The driver qualification file is a significant point in a Factor 2 review. Motor carriers are required to use only qualified CMV operators. The documentation required in a driver file includes:
- Driver application with all required information listed in Section 391.21.
- Previous three years of employment verification and, if applicable, a safety performance history, and drug/alcohol test results (391.23).
- Motor vehicle record (MVR) check for previous three years (391.23)
- Road test and certification (391.31)
- Three years of DOT physical certifications (391.43)
- Entry-level driver training, if required (380.503).
- Three years of annual MVRs from state(s) in three years' worth (391.25)
- Annual written driver statement of violations, which the driver is licensed (391.25).
- Three years of signed annual reviews from the motor carrier (391.25)
- Any waivers granted (391.49).
Driver files should be complete, current, and correct and contain the same information in the same order. Notably, placing the DOT physical examination form in the driver file is not required, but it must be available upon request during an audit. Only those items listed previously are required in the file. Other records or documents the motor carrier may feel are necessary for managing the fleet may be placed elsewhere.
Factor 3: DOT Requirements for Operational Components
Regulations covered in Part 395, Hours of Service of the FMCSR are the largest component of Factor 3.
Any business operating a CMV is subject to driving limitations and hours of service recordkeeping. Unless the carrier is using an exception, the DOT expects six months of driver logs and supporting documents be made available during the review.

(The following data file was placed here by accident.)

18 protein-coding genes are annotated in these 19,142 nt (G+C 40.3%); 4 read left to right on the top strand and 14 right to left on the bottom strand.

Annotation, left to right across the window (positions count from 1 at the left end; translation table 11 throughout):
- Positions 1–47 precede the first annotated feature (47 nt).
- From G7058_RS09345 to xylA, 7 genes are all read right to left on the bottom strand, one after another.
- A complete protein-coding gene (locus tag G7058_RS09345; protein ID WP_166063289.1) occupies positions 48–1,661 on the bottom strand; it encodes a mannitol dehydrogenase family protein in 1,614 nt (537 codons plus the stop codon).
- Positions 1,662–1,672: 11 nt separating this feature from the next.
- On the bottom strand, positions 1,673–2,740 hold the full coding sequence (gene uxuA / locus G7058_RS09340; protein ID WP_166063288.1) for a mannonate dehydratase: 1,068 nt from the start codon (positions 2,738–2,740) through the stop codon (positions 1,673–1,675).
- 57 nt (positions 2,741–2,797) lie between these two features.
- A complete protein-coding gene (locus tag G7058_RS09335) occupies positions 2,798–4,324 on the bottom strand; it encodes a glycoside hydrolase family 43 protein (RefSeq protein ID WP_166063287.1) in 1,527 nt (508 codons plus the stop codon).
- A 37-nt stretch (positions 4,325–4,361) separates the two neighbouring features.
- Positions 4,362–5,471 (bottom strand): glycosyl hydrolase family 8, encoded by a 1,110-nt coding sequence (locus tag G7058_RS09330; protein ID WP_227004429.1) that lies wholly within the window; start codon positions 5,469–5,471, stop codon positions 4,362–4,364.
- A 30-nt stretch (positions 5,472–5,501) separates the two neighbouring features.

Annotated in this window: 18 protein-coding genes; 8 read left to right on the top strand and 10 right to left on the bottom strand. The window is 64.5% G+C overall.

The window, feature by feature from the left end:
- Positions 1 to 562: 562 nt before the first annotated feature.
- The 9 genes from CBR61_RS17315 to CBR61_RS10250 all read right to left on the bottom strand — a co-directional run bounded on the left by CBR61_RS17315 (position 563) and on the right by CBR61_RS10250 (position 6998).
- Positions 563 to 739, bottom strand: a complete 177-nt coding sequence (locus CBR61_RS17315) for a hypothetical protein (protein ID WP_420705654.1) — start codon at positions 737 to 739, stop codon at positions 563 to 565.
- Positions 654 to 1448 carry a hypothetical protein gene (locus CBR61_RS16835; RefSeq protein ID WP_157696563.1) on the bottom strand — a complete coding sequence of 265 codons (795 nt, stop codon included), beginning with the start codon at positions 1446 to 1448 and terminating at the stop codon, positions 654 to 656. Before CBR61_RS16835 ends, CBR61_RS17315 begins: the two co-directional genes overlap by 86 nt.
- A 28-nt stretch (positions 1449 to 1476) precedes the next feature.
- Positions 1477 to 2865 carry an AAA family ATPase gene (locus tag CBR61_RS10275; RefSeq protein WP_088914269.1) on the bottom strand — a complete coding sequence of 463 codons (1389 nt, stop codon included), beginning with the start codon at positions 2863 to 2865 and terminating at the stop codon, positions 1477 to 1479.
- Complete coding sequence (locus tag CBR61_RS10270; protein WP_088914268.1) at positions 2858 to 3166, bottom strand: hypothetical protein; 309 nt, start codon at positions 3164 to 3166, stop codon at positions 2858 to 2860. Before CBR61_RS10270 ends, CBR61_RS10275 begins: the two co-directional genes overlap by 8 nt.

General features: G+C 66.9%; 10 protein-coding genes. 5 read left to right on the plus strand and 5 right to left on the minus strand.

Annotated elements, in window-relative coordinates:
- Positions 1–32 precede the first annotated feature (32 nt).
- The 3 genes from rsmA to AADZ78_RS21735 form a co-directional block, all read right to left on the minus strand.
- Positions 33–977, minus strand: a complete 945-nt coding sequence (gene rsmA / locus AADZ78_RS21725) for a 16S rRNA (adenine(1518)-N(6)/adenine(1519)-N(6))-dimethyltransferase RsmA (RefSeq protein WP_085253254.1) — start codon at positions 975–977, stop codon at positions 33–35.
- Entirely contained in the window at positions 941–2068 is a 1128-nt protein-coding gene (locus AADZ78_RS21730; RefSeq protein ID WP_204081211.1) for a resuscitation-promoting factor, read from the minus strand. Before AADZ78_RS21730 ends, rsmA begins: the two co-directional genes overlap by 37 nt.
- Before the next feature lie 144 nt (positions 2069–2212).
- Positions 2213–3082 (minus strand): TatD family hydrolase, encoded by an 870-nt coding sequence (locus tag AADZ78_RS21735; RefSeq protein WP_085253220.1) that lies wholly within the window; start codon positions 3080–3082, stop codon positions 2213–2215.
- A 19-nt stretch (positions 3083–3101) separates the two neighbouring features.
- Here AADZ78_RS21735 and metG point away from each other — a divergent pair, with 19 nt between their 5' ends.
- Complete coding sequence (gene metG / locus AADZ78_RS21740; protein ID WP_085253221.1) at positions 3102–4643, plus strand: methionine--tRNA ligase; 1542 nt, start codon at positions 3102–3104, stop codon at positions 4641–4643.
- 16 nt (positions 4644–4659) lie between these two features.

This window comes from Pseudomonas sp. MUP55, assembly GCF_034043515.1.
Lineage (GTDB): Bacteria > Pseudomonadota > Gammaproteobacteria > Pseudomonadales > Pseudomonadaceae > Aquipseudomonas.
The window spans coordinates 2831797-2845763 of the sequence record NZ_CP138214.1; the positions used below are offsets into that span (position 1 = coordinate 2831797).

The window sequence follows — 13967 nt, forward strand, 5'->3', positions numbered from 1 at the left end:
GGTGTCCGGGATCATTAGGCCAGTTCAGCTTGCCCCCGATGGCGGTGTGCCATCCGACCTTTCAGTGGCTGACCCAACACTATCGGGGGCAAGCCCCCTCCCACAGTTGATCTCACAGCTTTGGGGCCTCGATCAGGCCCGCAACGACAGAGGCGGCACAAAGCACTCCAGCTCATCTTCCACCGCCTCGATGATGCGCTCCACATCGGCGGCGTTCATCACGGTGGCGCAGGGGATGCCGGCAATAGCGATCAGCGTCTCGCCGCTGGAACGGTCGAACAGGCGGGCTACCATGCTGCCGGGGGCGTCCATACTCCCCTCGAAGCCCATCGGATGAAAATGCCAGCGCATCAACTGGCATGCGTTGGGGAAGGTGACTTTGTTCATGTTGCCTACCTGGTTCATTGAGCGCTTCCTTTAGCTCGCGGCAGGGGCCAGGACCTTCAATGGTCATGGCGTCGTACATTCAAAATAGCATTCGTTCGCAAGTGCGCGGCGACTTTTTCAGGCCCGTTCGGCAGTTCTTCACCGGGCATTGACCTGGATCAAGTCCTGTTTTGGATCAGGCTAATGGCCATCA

A carrier is expected to maintain a file (electronic or paper) for each regulated driver. When drivers are required to complete the standard graph log, the DOT examines these logs for violations of:
- Form & Manner (395.8(d)).
- Hours of Service (395.3).
- Falsification of Logs.
Form and manner is simply the information, in addition to the graph, required on a driver's log. Hours of service violations occur when a driver exceeds the 11-hour, 14-hour, and 60-hours in seven days or 70-hours in eight days rules. Falsification is checked using supporting documents to identify when a driver intentionally misrepresents information on a log.
Legible logs must be returned to the carrier within 13 days of completion. A motor carrier must have a procedure to account for on-duty hours resulting from a driver performing compensated work for any person (including him/herself) outside their employment with that carrier (395.2(9)).
A carrier operating CMVs and using a logging exception, especially the 100-Air Mile Exception (395.1), may believe the operation is exempt from all Part 395 requirements because the drivers are not required to complete graph logs. However, even when using exemptions, the carrier must comply with recordkeeping requirements. The 100-Air Mile exception mandates carrier compliance with four driver requirements before driver use of the logging exception is permitted: